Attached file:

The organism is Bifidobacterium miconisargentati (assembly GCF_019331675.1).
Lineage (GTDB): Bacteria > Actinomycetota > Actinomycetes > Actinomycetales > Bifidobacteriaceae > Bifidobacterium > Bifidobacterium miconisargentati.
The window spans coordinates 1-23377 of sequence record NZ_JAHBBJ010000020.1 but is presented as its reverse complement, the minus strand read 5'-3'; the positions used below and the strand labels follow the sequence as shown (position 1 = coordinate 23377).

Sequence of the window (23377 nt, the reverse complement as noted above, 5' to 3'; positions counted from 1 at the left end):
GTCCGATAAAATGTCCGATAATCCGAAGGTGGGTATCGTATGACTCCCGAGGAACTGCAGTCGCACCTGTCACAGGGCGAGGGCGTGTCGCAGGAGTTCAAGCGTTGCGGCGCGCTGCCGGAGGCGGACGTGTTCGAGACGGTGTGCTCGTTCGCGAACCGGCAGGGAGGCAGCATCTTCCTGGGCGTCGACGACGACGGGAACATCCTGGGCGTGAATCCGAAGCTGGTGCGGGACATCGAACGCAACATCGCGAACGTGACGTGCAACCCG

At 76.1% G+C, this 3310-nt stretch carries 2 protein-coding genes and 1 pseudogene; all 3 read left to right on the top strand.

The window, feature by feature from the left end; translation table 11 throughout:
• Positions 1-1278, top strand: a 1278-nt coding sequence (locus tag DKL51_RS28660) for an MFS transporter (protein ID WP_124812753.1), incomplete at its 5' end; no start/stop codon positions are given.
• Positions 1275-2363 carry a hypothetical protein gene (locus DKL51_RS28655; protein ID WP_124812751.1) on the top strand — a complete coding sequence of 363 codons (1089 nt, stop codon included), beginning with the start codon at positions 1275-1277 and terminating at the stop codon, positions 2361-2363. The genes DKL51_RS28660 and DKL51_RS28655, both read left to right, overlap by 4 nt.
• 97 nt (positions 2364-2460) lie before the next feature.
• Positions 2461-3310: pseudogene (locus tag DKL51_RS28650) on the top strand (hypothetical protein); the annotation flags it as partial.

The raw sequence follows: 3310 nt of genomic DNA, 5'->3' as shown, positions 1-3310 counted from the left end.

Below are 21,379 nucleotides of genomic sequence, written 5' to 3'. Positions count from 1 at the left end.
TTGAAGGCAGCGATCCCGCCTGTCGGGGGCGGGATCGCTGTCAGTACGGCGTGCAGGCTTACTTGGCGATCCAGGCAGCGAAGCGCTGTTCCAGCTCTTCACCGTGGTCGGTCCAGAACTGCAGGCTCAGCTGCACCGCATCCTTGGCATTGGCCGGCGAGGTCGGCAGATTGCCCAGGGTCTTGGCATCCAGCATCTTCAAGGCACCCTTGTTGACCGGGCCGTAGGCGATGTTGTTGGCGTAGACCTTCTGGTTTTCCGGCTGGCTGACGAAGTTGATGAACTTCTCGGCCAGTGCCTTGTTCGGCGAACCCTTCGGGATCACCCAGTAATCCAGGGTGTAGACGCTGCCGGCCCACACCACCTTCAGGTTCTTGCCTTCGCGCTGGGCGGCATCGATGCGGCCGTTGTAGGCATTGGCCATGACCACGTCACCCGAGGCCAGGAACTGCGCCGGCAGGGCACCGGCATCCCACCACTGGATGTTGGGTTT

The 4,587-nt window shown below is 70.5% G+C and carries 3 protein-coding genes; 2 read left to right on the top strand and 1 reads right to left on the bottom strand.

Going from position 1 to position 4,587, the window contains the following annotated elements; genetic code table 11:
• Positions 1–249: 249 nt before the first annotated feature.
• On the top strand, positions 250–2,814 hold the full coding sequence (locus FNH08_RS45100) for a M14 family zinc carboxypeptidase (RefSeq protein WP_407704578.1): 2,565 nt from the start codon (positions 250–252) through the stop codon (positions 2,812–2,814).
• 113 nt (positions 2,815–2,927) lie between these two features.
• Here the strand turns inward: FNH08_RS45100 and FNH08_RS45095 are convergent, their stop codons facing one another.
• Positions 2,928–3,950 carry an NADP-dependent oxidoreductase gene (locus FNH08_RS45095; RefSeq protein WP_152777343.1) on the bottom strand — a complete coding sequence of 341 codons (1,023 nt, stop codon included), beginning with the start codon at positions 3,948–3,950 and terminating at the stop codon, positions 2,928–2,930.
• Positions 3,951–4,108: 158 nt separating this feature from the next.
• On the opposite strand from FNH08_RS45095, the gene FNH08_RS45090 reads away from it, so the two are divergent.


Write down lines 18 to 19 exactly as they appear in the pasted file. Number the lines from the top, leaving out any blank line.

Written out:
• On the top strand, positions 250–2,814 hold the full coding sequence (locus FNH08_RS45100) for a M14 family zinc carboxypeptidase (RefSeq protein WP_407704578.1): 2,565 nt from the start codon (positions 250–252) through the stop codon (positions 2,812–2,814).
• 113 nt (positions 2,815–2,927) lie between these two features.